Private hospitals, mission homes and traditional birth attendants in Ibadan are recording tremendous increase in patronage following the on-going nationwide strike by health workers.
The News Agency of Nigeria reports on Wednesday that the health workers’ strike which began September 20, had affected normal medical services in federal government owned hospitals and the 54 teaching hospitals in Nigeria.
A survey of patronage in some private hospitals in Ibadan revealed that there was a high increase in the number of in- and out-patients at these hospitals.
At Ibadan Central Hospital, a senior nursing officer, who pleaded anonymity, told NAN that the hospital had been treating an average of 76 new patients daily since the strike began.
“The hospital has recorded increase in the number of patients treated at the emergency department daily. This also includes the ante-natal unit,” she said.
At the Oluyoro Catholic Private Hospital, which is the hub of private hospitals in Ibadan, patients were seen at the emergency and ante-natal units in droves and the private suites were fully occupied.
Attempts to speak with the Director of Administration proved abortive as he was said to be attending series of meetings with some partners.
All the private and general wards were also filled to capacity with patients, while some of their family members defied regulations on visiting times as they stayed in clusters within the hospital premises.
Kasali Akande, one of the residents who spoke with NAN, said he came to visit his wife who had delivered a set of twins at the hospital.
Mr. Akande explained that since the health workers’ strike began, every department in the hospital had been experiencing increase in the number of patients unlike when the situation was normal.
“You have to line up for hours at every health care station, collecting cards at the records; going for lab tests; collecting prescription papers and drugs at the pharmacy had become a nightmare for us,” he said.
Ramat Onide, who is a Traditional Birth Attendant, told NAN that TBAs had been recording an increase in patronage because those patients, who had stopped patronage before now visit them for ante-natal.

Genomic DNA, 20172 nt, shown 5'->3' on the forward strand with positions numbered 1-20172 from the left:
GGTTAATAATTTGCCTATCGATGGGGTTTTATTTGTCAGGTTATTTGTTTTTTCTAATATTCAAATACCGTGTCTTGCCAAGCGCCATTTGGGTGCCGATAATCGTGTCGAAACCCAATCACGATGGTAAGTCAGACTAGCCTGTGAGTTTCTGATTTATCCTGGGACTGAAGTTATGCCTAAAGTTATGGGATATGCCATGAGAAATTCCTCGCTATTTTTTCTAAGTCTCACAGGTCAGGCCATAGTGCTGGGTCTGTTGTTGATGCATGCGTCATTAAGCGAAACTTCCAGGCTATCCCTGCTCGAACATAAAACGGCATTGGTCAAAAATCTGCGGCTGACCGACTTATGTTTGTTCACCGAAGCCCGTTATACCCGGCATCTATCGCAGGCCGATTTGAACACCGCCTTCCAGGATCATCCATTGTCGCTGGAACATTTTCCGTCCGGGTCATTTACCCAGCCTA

“When the allied health workers began their strike, our services suddenly began to record an increase. A home baby delivery which was formerly N3,000 has risen to N5,000.
“After the delivery we send the mother and baby to the local government health centre for drugs and immunisation,” she said.
At the Agbala Daniel Church Maternity Centre, the matron who is a retired midwife said that the strike had little or no impact on their patronage.
The matron, who is referred to as “mama ewe”, said the maternity home which was registered by the state ministry of health, was well equipped to attend to pregnant mothers and babies.
She added that the centre was manned by a retired gynaecologist, a retired registered nurse and midwife who were assisted by nurses and church ministers, and prayer warriors.
At the Vine Branch Medical Centre, Ibadan, the coordinator, simply known as ‘Sister Bridget’, said the hospital has been recording a steady increase in its patronage since the strike began.
“We have had high attendance recorded from some locals around the local government and they are mostly school children, pregnant mothers and babies for immunisation and other treatments,” she said.
In a related development, Segun Sotiloye, Chairman UCH branch of the National Union of Allied Health Professionals (NUAHP), said that series of meetings were going on in Abuja between the NEC of JOHESU and federal government officials.
“Health workers constitute about 95 per cent of hospital staff in Nigeria. Why would the government treat us as if we are irrelevant in the sector? Can doctors carry out our duties? No, they can’t.
“The government should do the needful and attend to us as soon as possible. The strike would continue until the federal government accedes to our request,” he said.
Mr. Sotiloye said their grievances were numerous, including improved facilities in the public healthcare institutions and condition of service.
“We wish to use this opportunity to plead to the members of public to please bear with us as we are not unaware of the hardship this decision may expose them to,” he said.
In a related development, Victor Makanjuola, Chairman, Oyo State Medical and Dental Consultants Association of Nigeria (MDCAN), UCH chapter, said that doctors would continue the best they could to manage the crisis.
“The strike was being managed under best professional practices,’’ he said.
He added that it was normal for patients to seek alternative medical attention when the public health institutions were not available to them.
NAN reports that JOHESU is an amalgamation of six unions of health workers, including nurses, midwives, laboratory technologists and medical records attendants.
Others are the Nigeria Union of Allied Health Professionals (NUAHP), Non Academic Staff Union of Universities and Tertiary Institutions (NASU), Medical and Health Workers Union of Nigeria (MHWUN) and Senior Staff Association of Universities, Teaching Hospitals, Research Institutions and Associated Institutions (SSAUTHRIAI).